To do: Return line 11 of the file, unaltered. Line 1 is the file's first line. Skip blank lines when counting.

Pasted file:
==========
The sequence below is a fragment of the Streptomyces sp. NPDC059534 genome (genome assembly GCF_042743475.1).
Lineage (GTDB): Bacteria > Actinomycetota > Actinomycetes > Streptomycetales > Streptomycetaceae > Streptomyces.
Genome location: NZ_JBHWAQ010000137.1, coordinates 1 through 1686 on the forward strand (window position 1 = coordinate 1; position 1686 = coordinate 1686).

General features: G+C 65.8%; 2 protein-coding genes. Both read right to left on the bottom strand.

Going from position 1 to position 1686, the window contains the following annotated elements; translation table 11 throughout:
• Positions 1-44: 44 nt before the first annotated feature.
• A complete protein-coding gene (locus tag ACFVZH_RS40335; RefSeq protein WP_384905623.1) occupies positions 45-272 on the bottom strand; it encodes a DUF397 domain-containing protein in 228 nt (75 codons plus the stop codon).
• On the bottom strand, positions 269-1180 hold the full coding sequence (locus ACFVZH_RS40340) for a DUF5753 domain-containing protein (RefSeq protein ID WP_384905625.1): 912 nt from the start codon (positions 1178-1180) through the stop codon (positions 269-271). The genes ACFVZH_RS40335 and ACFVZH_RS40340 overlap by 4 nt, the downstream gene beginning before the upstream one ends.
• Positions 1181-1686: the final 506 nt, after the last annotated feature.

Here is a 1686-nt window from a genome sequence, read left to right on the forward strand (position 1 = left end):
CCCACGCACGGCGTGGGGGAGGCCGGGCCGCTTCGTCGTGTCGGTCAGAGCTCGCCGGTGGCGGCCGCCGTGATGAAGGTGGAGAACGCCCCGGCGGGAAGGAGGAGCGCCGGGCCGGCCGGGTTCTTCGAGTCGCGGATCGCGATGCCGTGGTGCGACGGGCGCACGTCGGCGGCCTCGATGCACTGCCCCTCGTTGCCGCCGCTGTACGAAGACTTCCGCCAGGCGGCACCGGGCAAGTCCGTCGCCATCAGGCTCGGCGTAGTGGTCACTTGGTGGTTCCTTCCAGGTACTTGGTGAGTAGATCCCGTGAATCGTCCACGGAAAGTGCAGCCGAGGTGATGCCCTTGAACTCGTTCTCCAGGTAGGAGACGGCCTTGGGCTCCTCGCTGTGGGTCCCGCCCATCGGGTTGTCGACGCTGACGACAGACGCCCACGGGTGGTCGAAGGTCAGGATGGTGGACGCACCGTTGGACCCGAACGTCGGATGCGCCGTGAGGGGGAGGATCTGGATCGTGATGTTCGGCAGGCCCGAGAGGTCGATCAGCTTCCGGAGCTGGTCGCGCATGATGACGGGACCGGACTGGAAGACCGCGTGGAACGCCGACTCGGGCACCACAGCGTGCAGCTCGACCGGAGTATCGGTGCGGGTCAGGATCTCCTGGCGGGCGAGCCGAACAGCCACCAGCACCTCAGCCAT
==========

CCCACGCACGGCGTGGGGGAGGCCGGGCCGCTTCGTCGTGTCGGTCAGAGCTCGCCGGTGGCGGCCGCCGTGATGAAGGTGGAGAACGCCCCGGCGGGAAGGAGGAGCGCCGGGCCGGCCGGGTTCTTCGAGTCGCGGATCGCGATGCCGTGGTGCGACGGGCGCACGTCGGCGGCCTCGATGCACTGCCCCTCGTTGCCGCCGCTGTACGAAGACTTCCGCCAGGCGGCACCGGGCAAGTCCGTCGCCATCAGGCTCGGCGTAGTGGTCACTTGGTGGTTCCTTCCAGGTACTTGGTGAGTAGATCCCGTGAATCGTCCACGGAAAGTGCAGCCGAGGTGATGCCCTTGAACTCGTTCTCCAGGTAGGAGACGGCCTTGGGCTCCTCGCTGTGGGTCCCGCCCATCGGGTTGTCGACGCTGACGACAGACGCCCACGGGTGGTCGAAGGTCAGGATGGTGGACGCACCGTTGGACCCGAACGTCGGATGCGCCGTGAGGGGGAGGATCTGGATCGTGATGTTCGGCAGGCCCGAGAGGTCGATCAGCTTCCGGAGCTGGTCGCGCATGATGACGGGACCGGACTGGAAGACCGCGTGGAACGCCGACTCGGGCACCACAGCGTGCAGCTCGACCGGAGTATCGGTGCGGGTCAGGATCTCCTGGCGGGCGAGCCGAACAGCCACCAGCACCTCAGCCAT